Alzheimer’s Foundation of America Has Awarded $518,391 in Research Grant Funding to Broad Institute and One Mind
New Three-Year Study to Examine Role of Neuroimmune Interactions and Alzheimer’s Disease
(August 11, 2020)–The Alzheimer’s Foundation of America has awarded $518,391 in research grant funding to the Broad Institute of MIT and Harvard and One Mind, partners on a three-year study to examine the role of the brain’s immune cells in the onset and progression of Alzheimer’s disease. Scientists believe that gaining a better understanding of immune cells and inflammatory processes in the brain could be key to understanding Alzheimer’s mechanisms. Despite decades of Alzheimer’s research, clinical failures have persisted particularly in the context of a focus on amyloid plaques, abnormal levels of a naturally occurring protein that clump together and destroy connections between neurons.
Studies conducted at the Broad Institute and elsewhere have identified a new insight: The onset and progression of the disease appears to be driven by the brain’s resident immune cells, the microglia. Research is showing how, with increasing age and specific genetic influences, microglia respond to amyloid-beta peptides in a particular way that causes inflammation. In turn, researchers hypothesize that this triggers microglia to inappropriately remove synapses in the brain. The excessive loss of synapses results in dementia.
“We already know that amyloid beta peptides deposited in amyloid plaques play an important role in Alzheimer’s disease,” said Beth Stevens, PhD, an Institute Member at the Broad Institute, an Associate Professor at Harvard Medical School, a Research Associate in Neurology at Boston Children’s Hospital, and a leading scientist in this new understanding of Alzheimer’s. “Emerging genetic evidence from the common later-onset form of Alzheimer’s disease points to failures in how the microglia handle and remove these toxic amyloid peptides. These findings suggest that therapeutic interventions targeting microglia and other immune cells could be a way to combat Alzheimer’s, but this research is still in its infancy.”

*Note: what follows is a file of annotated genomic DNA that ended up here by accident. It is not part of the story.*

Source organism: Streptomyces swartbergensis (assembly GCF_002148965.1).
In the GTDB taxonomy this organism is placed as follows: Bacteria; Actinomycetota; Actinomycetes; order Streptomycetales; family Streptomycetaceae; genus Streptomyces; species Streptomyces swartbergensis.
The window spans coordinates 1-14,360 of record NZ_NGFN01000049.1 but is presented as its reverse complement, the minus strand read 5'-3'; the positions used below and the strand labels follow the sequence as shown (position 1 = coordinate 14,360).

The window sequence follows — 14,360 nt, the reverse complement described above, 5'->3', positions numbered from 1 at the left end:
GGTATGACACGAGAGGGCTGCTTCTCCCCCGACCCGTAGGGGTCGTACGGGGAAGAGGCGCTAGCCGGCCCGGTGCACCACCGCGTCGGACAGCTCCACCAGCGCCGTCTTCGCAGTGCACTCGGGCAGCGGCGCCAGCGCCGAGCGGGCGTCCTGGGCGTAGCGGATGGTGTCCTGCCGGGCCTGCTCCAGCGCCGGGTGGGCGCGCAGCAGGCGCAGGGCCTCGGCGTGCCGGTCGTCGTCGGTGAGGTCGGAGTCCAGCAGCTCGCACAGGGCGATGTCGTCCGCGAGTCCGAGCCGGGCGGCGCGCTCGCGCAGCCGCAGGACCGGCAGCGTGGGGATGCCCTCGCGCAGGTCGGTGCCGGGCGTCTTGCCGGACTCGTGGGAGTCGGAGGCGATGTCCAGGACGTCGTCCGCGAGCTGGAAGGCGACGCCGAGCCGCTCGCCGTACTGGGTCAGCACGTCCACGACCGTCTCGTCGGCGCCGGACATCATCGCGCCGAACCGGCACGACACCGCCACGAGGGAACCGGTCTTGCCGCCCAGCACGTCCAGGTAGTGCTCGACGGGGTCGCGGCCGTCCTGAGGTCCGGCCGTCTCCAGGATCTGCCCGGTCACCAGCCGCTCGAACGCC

“We are excited by this team’s innovative approach to Alzheimer’s disease,” said Charles J. Fuschillo, Jr., AFA President and CEO. “We understand there is much work to be done in the area of immunity and inflammatory processes of the brain and inspired by Dr. Beth Stevens and her team’s game plan that could lead to identifying biomarkers for early detection and guide treatment. Lack of progress for a cure demands new strategies to understand this devastating disease. It’s a major growing threat to families worldwide.”
“The breakthrough discovery Dr. Stevens made of the connection between microglia and brain illness, including Alzheimer’s and schizophrenia, is critical to the development of new approaches to prevention and early detection,” said Brandon Staglin, One Mind President. “As an organization dedicated to brain health, we are excited about the innovation and potential of the research being done by Dr. Stevens and her lab at the Broad Institute and are grateful to the Alzheimer’s Foundation of America for providing this critical support.”